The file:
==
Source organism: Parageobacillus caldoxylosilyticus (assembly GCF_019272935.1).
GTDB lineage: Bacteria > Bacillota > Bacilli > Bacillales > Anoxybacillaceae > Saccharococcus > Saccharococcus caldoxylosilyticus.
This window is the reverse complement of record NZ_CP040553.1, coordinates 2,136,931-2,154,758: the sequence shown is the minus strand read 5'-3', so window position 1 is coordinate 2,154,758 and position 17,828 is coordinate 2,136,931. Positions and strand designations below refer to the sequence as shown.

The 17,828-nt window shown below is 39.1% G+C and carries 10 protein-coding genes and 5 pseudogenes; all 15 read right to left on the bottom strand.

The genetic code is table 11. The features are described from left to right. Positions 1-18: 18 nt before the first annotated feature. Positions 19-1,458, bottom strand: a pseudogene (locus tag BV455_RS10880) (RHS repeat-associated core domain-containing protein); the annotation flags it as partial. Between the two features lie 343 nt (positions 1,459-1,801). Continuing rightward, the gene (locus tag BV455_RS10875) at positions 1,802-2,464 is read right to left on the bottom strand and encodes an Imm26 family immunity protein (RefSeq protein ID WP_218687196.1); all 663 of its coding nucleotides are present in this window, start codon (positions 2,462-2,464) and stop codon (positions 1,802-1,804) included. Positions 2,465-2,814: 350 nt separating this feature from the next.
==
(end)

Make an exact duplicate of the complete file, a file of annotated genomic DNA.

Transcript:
Source organism: Parageobacillus caldoxylosilyticus (assembly GCF_019272935.1).
GTDB lineage: Bacteria > Bacillota > Bacilli > Bacillales > Anoxybacillaceae > Saccharococcus > Saccharococcus caldoxylosilyticus.
This window is the reverse complement of record NZ_CP040553.1, coordinates 2,136,931-2,154,758: the sequence shown is the minus strand read 5'-3', so window position 1 is coordinate 2,154,758 and position 17,828 is coordinate 2,136,931. Positions and strand designations below refer to the sequence as shown.

The 17,828-nt window shown below is 39.1% G+C and carries 10 protein-coding genes and 5 pseudogenes; all 15 read right to left on the bottom strand.

The genetic code is table 11. The features are described from left to right. Positions 1-18: 18 nt before the first annotated feature. Positions 19-1,458, bottom strand: a pseudogene (locus tag BV455_RS10880) (RHS repeat-associated core domain-containing protein); the annotation flags it as partial. Between the two features lie 343 nt (positions 1,459-1,801). Continuing rightward, the gene (locus tag BV455_RS10875) at positions 1,802-2,464 is read right to left on the bottom strand and encodes an Imm26 family immunity protein (RefSeq protein ID WP_218687196.1); all 663 of its coding nucleotides are present in this window, start codon (positions 2,462-2,464) and stop codon (positions 1,802-1,804) included. Positions 2,465-2,814: 350 nt separating this feature from the next.